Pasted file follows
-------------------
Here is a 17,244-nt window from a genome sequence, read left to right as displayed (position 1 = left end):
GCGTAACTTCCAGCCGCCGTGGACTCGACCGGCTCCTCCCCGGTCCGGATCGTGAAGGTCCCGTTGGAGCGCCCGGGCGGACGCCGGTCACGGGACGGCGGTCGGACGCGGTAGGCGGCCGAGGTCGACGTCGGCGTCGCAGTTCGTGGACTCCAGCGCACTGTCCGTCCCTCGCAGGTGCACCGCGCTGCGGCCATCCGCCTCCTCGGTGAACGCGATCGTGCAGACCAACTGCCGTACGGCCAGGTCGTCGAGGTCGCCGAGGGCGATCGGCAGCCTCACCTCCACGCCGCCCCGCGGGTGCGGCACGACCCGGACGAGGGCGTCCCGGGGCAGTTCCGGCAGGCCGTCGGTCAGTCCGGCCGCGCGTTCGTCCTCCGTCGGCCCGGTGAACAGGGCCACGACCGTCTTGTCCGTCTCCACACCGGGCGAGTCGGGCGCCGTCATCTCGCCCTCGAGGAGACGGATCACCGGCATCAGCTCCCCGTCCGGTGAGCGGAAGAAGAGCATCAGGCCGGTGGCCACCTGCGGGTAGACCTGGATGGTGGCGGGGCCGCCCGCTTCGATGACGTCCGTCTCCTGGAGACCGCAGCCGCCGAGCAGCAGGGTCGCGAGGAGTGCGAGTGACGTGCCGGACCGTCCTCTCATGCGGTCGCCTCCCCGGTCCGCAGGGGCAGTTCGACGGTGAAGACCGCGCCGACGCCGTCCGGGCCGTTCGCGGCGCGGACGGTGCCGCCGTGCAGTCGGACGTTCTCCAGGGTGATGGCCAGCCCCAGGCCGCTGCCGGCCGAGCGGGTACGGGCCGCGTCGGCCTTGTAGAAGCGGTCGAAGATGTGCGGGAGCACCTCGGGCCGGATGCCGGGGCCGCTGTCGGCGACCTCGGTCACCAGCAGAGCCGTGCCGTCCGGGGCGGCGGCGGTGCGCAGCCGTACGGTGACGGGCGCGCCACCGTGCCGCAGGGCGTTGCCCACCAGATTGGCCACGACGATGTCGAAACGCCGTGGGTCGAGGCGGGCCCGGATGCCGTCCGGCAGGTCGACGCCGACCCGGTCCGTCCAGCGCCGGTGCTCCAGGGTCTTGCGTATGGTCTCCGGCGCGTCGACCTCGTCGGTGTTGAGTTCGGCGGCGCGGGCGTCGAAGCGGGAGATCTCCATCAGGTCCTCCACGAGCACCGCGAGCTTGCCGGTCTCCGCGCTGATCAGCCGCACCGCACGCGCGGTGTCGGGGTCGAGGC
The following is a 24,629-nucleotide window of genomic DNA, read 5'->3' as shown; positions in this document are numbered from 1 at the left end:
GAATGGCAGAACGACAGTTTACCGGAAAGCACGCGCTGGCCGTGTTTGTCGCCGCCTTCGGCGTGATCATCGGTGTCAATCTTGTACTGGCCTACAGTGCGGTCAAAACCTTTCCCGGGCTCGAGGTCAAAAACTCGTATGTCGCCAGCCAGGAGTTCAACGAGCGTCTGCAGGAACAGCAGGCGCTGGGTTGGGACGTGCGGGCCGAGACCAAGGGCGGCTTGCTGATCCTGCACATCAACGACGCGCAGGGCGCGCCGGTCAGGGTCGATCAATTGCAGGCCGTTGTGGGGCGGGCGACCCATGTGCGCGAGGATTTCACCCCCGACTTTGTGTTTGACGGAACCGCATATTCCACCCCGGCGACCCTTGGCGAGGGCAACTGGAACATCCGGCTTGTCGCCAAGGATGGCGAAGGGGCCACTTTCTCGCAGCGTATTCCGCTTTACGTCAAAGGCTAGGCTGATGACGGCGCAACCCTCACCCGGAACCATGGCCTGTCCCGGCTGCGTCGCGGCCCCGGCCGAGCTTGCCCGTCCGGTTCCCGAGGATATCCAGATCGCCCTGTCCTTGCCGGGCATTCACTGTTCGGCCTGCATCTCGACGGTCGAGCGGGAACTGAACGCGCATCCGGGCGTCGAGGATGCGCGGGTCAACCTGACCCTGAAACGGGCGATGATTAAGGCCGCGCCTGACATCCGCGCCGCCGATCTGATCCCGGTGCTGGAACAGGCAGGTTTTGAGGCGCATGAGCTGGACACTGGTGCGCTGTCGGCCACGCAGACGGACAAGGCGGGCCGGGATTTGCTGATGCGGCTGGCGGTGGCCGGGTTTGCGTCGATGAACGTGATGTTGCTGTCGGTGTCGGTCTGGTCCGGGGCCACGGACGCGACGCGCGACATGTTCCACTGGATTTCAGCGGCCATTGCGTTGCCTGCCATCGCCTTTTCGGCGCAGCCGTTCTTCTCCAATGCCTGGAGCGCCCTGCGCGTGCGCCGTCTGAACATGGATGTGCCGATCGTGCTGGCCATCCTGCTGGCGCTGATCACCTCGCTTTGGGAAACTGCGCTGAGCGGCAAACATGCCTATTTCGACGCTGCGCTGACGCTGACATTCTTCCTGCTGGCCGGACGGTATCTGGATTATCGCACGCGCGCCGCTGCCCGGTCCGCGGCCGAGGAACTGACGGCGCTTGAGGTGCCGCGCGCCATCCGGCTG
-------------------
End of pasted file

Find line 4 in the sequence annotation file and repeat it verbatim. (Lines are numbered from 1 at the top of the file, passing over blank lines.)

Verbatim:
GAATGGCAGAACGACAGTTTACCGGAAAGCACGCGCTGGCCGTGTTTGTCGCCGCCTTCGGCGTGATCATCGGTGTCAATCTTGTACTGGCCTACAGTGCGGTCAAAACCTTTCCCGGGCTCGAGGTCAAAAACTCGTATGTCGCCAGCCAGGAGTTCAACGAGCGTCTGCAGGAACAGCAGGCGCTGGGTTGGGACGTGCGGGCCGAGACCAAGGGCGGCTTGCTGATCCTGCACATCAACGACGCGCAGGGCGCGCCGGTCAGGGTCGATCAATTGCAGGCCGTTGTGGGGCGGGCGACCCATGTGCGCGAGGATTTCACCCCCGACTTTGTGTTTGACGGAACCGCATATTCCACCCCGGCGACCCTTGGCGAGGGCAACTGGAACATCCGGCTTGTCGCCAAGGATGGCGAAGGGGCCACTTTCTCGCAGCGTATTCCGCTTTACGTCAAAGGCTAGGCTGATGACGGCGCAACCCTCACCCGGAACCATGGCCTGTCCCGGCTGCGTCGCGGCCCCGGCCGAGCTTGCCCGTCCGGTTCCCGAGGATATCCAGATCGCCCTGTCCTTGCCGGGCATTCACTGTTCGGCCTGCATCTCGACGGTCGAGCGGGAACTGAACGCGCATCCGGGCGTCGAGGATGCGCGGGTCAACCTGACCCTGAAACGGGCGATGATTAAGGCCGCGCCTGACATCCGCGCCGCCGATCTGATCCCGGTGCTGGAACAGGCAGGTTTTGAGGCGCATGAGCTGGACACTGGTGCGCTGTCGGCCACGCAGACGGACAAGGCGGGCCGGGATTTGCTGATGCGGCTGGCGGTGGCCGGGTTTGCGTCGATGAACGTGATGTTGCTGTCGGTGTCGGTCTGGTCCGGGGCCACGGACGCGACGCGCGACATGTTCCACTGGATTTCAGCGGCCATTGCGTTGCCTGCCATCGCCTTTTCGGCGCAGCCGTTCTTCTCCAATGCCTGGAGCGCCCTGCGCGTGCGCCGTCTGAACATGGATGTGCCGATCGTGCTGGCCATCCTGCTGGCGCTGATCACCTCGCTTTGGGAAACTGCGCTGAGCGGCAAACATGCCTATTTCGACGCTGCGCTGACGCTGACATTCTTCCTGCTGGCCGGACGGTATCTGGATTATCGCACGCGCGCCGCTGCCCGGTCCGCGGCCGAGGAACTGACGGCGCTTGAGGTGCCGCGCGCCATCCGGCTG